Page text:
- A Darker Shade of Magic by V.E. Schwab – I have the same thoughts and feelings on A Darker Shade of Magic that I do for Six of Crows.
- The Girl From the Well by Rin Chupeco – This book has a special place in my heart because it was the first internationally-published book I’d ever read that was published by a Filipino who still lived in the Philippines. Not only is this super meaningful for me, the book is really good too! (Just don’t read it at night, especially not if you’re alone.)
- Crooked Kingdom by Leigh Bardugo – Since Six of Crows had ended on a cliffhanger, I eagerly looked forward to reading the sequel. I was upset that Matthias had died, but found it fitting that he was killed by someone who was once as young and bigoted as he was.
- A Gathering of Shadows by V.E. Schwab – I actually liked the second book in this trilogy more than I did the first book. I found the concept of the Element Games interesting, and of course, Kell and Lila reuniting was fun to read. However, soon after I finished A Conjuring of Light, the last book in the series, V.E. Schwab pulled some rather questionable shit on Twitter, which served as a sad – but much-needed – reminder that V.E. Schwab might be a queer woman, but she’s still a white woman, and when she turns against a POC blogger, it can get real ugly, real fast.
- The Swans of Fifth Avenue by Melanie Benjamin – This book was weird as hell. The characters were all spoiled and unlikable prisses and it made me hate the idea of New York City like nothing else, but I still found this book utterly fascinating. I can’t explain it, to be honest.
- Hidden Figures by Margot Lee Shetterly – This book is a friendly reminder that American history is not as white as textbooks and movies would have you believe. Three Black women were absolutely essential to the American space race, and this book is their story. It’s filled with math and science jargon, so make sure you have Google on standby, but otherwise, I absolutely loved this book.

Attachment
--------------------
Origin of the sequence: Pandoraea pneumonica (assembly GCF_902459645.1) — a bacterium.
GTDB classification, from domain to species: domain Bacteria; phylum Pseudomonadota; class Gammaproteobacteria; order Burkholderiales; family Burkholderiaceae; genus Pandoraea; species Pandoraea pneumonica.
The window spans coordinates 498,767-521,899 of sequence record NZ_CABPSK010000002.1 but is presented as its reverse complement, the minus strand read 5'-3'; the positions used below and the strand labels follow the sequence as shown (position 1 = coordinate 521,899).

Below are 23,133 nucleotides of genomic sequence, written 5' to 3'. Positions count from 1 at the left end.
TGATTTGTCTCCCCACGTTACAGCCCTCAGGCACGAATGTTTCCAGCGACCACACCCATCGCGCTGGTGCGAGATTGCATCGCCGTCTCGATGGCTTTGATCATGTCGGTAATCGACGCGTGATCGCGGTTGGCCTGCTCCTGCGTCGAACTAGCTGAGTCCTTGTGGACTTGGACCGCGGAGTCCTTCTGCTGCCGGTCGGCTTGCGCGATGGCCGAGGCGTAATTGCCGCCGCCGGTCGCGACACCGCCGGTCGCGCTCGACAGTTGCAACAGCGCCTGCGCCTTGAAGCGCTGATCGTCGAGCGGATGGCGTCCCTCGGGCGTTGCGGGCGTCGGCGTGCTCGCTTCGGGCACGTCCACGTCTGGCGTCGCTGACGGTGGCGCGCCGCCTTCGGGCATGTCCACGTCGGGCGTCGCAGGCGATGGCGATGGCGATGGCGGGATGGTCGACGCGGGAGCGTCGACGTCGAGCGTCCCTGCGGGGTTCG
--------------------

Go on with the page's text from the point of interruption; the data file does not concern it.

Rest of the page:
- The Seven Husbands of Evelyn Hugo by Taylor Jenkins Reid – This was literally the first book I’d read where the main character explicitly identified herself as bisexual. I remember being so shocked at seeing that word in print, stark and unchangeable. That, combined with a compelling plot and excellent writing, made this book an instant favourite.
- Wild Beauty by Anna-Marie McLemore – This is the first Anna-Marie McLemore book I read, and I remember just being so enchanted by the vibrant, descriptive writing. This was also yet another book I read where the characters are depicted as bisexual, which I appreciated so much.
- The Bone Witch by Rin Chupeco – Read my review here.
- The City of Brass by S.A. Chakraborty – I first spotted this book on Fadwa’s blog and was intrigued (I followed Fadwa’s blog way back when, even when I wasn’t a book blogger myself yet!). I read it and fell in love with the rich, powerful images that the author wove. This novel is definitely on my list of “books that need to be turned into movies ASAP”!
- Jade City by Fonda Lee – Recommended to me by Shealea, and I am ever so grateful to her for it. This ended up setting the bar for me in terms of adult fantasy, and I can’t wait for the third book in the series! (The second book can be found in this list under the year 2019!)
- Girls of Paper and Fire by Natasha Ngan – Read my review here.
- Everlasting Nora by Marie Cruz – Read my review here.
- The Heart Forger by Rin Chupeco – Read my review here.
- The Poppy War by R.F. Kuang – Read my review here.
- Empire of Sand by Tasha Suri – Read my review here.
- Patron Saints of Nothing by Randy Ribay – Read my review here.
- Crier’s War by Nina Varela – Read my review here.
- Jade War by Fonda Lee – Read my review here.
- My Fate According to the Butterfly by Gail D. Villanueva – Read my review here.
- The Never-Tilting World by Rin Chupeco – Read my review here.
- Shadowglass by Rin Chupeco – Read my review here.
What do you think?
☕ Have you read any of these books?
☕ What books defined your decade?
☕ Are you ready to enter the 2020s?